I would only say something if it got to a point where I was worried about his health. But, having once been obese in the past I don't think he's in any hurry to go back to that and he's usually pretty good at recognizing for himself when he's putting on a bit.
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28-11-2014 21:11 #41Senior Member
- Join Date
- Nov 2011
28-11-2014 21:54 #42
I'm struggling with this at the moment. DH is about 20 kg overweight & if I'm honest I'm not as physically attracted to him. I used to look at him and think "phwoar gotta get me some of that!" He still turns me on in the bedroom but I don't check him out in a crowded room like I used to.
I've gently encouraged him to lay off the beer a bit but he brushed me off. I think he knows he needs to do something but it's not that pressing for him.
I haven't told him how I feel as I don't want to hurt his feelings but maybe it would be the kick up the ar$e he needs to lose the weight?
28-11-2014 23:19 #43
Nope. Never. I love my dh for who he is not what he weighs.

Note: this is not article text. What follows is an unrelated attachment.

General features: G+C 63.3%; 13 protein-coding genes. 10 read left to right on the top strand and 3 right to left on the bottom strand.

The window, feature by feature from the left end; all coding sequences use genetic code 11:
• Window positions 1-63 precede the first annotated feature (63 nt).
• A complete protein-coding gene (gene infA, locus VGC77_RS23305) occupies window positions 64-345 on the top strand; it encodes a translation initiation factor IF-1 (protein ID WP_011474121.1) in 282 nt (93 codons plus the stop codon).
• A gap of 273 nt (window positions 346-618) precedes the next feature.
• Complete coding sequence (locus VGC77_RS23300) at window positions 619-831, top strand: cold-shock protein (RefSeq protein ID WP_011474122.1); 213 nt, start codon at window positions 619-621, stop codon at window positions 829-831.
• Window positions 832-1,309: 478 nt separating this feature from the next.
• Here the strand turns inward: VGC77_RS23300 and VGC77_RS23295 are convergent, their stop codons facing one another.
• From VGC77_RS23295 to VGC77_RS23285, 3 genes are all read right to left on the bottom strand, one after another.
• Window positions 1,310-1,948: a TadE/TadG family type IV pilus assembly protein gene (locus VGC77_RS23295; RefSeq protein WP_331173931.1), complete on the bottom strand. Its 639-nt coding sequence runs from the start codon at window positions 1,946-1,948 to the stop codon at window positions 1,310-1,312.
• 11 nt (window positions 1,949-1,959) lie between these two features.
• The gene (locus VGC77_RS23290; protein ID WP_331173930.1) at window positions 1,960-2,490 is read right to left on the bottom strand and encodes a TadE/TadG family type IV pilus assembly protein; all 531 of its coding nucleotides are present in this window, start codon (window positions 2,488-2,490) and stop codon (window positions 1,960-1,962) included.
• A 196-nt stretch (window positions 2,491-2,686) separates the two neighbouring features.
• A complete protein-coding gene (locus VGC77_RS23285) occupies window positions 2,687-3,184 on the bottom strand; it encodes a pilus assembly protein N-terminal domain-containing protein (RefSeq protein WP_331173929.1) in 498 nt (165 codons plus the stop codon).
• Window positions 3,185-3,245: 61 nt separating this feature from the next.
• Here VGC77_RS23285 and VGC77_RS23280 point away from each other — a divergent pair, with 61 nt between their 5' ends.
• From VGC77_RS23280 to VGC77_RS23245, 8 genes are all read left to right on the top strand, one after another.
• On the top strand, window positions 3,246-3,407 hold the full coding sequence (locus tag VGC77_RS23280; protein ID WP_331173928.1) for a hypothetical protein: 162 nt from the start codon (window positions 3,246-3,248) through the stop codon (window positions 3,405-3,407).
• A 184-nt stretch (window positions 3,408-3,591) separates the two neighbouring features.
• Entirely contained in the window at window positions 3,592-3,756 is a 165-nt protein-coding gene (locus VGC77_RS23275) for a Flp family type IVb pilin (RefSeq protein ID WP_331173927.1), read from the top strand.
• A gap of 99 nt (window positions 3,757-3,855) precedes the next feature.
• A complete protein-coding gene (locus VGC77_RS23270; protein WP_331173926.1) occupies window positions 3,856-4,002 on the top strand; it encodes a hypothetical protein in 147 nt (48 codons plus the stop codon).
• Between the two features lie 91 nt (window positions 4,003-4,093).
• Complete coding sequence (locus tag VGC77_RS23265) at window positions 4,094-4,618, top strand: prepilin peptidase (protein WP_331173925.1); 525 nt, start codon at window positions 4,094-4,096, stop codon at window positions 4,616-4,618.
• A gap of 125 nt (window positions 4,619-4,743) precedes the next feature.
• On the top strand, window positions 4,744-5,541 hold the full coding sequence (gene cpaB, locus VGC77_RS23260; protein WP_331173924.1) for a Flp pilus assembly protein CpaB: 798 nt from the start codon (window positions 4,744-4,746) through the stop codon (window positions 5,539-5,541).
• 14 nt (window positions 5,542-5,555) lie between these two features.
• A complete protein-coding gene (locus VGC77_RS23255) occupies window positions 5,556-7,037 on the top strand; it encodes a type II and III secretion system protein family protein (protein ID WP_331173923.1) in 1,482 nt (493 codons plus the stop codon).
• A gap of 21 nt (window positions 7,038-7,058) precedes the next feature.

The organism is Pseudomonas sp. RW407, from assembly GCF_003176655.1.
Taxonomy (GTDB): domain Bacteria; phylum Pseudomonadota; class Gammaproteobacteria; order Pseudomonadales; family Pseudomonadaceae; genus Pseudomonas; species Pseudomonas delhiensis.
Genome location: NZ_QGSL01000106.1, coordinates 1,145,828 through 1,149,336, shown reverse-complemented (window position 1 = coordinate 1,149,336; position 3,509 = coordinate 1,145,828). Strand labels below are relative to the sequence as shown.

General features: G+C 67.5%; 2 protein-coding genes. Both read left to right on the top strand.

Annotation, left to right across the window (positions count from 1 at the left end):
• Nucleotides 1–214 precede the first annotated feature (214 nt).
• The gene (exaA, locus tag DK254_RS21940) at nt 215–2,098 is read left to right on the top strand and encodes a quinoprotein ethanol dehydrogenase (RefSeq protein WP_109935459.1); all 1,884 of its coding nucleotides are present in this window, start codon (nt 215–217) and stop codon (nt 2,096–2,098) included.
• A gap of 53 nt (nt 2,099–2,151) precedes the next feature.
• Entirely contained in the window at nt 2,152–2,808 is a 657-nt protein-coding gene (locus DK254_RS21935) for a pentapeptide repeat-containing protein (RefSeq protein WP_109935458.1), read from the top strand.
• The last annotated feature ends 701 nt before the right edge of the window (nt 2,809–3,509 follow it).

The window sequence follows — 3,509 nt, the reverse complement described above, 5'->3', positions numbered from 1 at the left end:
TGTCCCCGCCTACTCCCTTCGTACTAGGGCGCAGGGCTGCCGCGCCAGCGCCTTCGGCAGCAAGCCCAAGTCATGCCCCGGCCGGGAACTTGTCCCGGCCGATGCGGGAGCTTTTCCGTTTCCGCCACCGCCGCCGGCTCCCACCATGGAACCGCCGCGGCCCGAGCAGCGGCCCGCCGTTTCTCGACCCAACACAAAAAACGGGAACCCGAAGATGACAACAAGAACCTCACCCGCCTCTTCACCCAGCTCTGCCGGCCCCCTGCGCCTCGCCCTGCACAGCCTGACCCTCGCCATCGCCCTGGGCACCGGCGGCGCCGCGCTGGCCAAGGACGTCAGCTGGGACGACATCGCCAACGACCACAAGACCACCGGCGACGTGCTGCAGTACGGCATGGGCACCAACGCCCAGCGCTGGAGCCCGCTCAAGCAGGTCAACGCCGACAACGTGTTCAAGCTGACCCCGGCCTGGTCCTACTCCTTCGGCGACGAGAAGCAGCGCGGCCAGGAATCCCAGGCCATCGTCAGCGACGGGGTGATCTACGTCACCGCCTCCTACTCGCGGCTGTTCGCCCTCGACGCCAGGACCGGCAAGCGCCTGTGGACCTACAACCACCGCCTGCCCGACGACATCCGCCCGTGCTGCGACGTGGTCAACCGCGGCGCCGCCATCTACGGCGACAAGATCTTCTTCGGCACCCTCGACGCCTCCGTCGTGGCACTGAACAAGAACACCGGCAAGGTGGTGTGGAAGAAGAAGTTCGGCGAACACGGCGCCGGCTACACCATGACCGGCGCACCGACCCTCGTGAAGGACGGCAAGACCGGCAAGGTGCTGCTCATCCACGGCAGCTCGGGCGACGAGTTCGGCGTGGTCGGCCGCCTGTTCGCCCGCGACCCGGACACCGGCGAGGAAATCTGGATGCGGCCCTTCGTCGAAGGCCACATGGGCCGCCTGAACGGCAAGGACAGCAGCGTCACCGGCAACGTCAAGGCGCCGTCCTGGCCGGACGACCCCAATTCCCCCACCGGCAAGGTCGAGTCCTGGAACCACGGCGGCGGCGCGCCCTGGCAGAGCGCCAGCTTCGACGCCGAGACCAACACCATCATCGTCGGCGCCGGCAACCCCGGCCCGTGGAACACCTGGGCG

We both know we will support eachother in whatever we choose
29-11-2014 00:01 #44
I have. But my dh is morbidly obese, has type 2 diabetes, early signs of circulation problems etc. It wasn't so much telling him but reminding him that I want to keep him with me.
Op, the example you gave sounds terrible and mean.
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29-11-2014 12:26 #45
With the original scenario posed, I think it sounds like a bit of a control issue given that she's very specific down to the kg and not giving much leeway.
I think in general though, we should be able to talk honestly with our partners about this and sooner, rather than later.
I'm slow to lose the baby weight and DH has expressed his unhappiness both times when I've been overweight 8 or more months post-birth. His approach has been terrible, and I've ripped him a new one for HOW he's gone about discussing it, but I don't hate him for needing to discuss it.
We both value a fit, active lifestyle and want to be good role models for our children. We also both know that we are happier when we are around a certain size. When I've seen DH making poor lifestyle choices that are being reflected in his growing waist size, I've let him know I'm worried that he's not looking after himself because I know how much of a better mental space he is in when he feels fit and healthy.
I don't believe in waiting until your partner is obese and starting to suffer serious health issues. It might sound mean to some, but I will talk to DH when I can see the waistband on his standard size jeans is straining. He's still very much in a healthy weight range, but why leave it until he's got 15kg to lose? I'd rather start the conversation sooner, so we can address the reasons behind his weight gain before it becomes a problem.